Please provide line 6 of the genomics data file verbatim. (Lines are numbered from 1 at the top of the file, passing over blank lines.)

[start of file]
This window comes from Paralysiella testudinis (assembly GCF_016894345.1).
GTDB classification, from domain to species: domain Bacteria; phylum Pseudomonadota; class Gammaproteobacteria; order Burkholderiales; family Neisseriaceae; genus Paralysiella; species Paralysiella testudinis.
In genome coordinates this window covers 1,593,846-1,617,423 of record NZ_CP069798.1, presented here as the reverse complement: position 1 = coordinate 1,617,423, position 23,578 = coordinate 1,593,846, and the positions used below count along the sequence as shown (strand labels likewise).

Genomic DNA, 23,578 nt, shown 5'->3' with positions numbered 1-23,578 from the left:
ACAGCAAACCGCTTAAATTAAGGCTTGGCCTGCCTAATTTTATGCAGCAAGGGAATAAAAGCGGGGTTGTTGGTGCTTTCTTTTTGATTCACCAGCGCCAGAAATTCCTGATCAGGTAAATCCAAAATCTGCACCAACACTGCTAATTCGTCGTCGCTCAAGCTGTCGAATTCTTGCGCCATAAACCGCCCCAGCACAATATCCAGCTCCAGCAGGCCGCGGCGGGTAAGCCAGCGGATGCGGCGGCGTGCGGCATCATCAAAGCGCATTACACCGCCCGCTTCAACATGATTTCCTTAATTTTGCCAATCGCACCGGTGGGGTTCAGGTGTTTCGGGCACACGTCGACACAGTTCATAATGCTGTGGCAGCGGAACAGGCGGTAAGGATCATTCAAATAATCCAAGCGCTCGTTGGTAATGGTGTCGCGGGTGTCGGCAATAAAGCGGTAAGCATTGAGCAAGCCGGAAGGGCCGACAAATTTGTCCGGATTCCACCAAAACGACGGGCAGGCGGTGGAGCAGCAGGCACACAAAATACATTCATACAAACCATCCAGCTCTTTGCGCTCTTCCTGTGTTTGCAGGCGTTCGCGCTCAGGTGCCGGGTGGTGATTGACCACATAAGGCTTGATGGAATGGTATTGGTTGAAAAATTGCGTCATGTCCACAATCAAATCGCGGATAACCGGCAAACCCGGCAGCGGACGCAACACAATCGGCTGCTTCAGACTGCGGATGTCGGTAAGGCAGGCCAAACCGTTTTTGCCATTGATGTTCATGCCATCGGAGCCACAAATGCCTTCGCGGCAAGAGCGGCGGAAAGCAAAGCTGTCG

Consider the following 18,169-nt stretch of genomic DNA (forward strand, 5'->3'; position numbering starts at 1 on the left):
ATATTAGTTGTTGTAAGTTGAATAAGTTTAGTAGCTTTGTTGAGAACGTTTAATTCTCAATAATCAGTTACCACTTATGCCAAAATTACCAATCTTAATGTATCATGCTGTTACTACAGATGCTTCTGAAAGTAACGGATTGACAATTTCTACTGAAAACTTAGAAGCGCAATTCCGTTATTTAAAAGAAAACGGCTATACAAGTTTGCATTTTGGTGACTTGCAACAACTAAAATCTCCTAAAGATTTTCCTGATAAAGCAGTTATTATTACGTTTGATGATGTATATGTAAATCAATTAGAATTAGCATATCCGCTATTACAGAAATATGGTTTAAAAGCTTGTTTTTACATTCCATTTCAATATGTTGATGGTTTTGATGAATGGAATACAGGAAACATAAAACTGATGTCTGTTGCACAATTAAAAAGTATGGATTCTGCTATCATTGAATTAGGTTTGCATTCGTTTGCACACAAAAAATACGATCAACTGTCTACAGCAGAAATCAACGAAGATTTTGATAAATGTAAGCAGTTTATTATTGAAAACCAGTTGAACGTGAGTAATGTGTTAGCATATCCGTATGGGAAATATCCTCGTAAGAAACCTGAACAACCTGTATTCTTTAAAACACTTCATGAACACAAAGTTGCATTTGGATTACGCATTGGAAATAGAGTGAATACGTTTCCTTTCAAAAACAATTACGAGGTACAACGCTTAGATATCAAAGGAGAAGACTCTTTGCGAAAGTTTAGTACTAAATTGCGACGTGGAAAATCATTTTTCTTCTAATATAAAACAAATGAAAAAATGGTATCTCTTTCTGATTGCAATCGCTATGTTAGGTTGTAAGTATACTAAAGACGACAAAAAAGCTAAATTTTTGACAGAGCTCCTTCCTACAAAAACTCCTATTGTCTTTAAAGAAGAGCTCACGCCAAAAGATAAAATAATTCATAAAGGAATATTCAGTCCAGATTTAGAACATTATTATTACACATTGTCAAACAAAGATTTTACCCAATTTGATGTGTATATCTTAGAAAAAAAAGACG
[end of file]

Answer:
Consider the following 18,169-nt stretch of genomic DNA (forward strand, 5'->3'; position numbering starts at 1 on the left):